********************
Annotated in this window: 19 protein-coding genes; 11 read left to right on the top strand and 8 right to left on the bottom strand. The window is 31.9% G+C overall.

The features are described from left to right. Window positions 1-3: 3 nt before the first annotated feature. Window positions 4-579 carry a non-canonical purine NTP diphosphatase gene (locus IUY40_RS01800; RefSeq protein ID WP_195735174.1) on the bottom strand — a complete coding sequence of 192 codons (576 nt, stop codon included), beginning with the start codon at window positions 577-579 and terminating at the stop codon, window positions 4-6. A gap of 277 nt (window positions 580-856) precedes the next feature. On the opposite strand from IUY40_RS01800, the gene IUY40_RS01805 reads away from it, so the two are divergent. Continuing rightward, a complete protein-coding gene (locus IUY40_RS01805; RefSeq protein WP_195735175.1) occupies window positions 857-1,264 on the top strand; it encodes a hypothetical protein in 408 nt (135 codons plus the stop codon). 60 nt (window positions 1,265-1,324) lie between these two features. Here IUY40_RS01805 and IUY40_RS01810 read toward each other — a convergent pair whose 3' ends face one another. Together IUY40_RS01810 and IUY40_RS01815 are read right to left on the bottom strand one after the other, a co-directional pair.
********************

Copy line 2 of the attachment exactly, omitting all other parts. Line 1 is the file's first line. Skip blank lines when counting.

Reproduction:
The features are described from left to right. Window positions 1-3: 3 nt before the first annotated feature. Window positions 4-579 carry a non-canonical purine NTP diphosphatase gene (locus IUY40_RS01800; RefSeq protein ID WP_195735174.1) on the bottom strand — a complete coding sequence of 192 codons (576 nt, stop codon included), beginning with the start codon at window positions 577-579 and terminating at the stop codon, window positions 4-6. A gap of 277 nt (window positions 580-856) precedes the next feature. On the opposite strand from IUY40_RS01800, the gene IUY40_RS01805 reads away from it, so the two are divergent. Continuing rightward, a complete protein-coding gene (locus IUY40_RS01805; RefSeq protein WP_195735175.1) occupies window positions 857-1,264 on the top strand; it encodes a hypothetical protein in 408 nt (135 codons plus the stop codon). 60 nt (window positions 1,265-1,324) lie between these two features. Here IUY40_RS01805 and IUY40_RS01810 read toward each other — a convergent pair whose 3' ends face one another. Together IUY40_RS01810 and IUY40_RS01815 are read right to left on the bottom strand one after the other, a co-directional pair.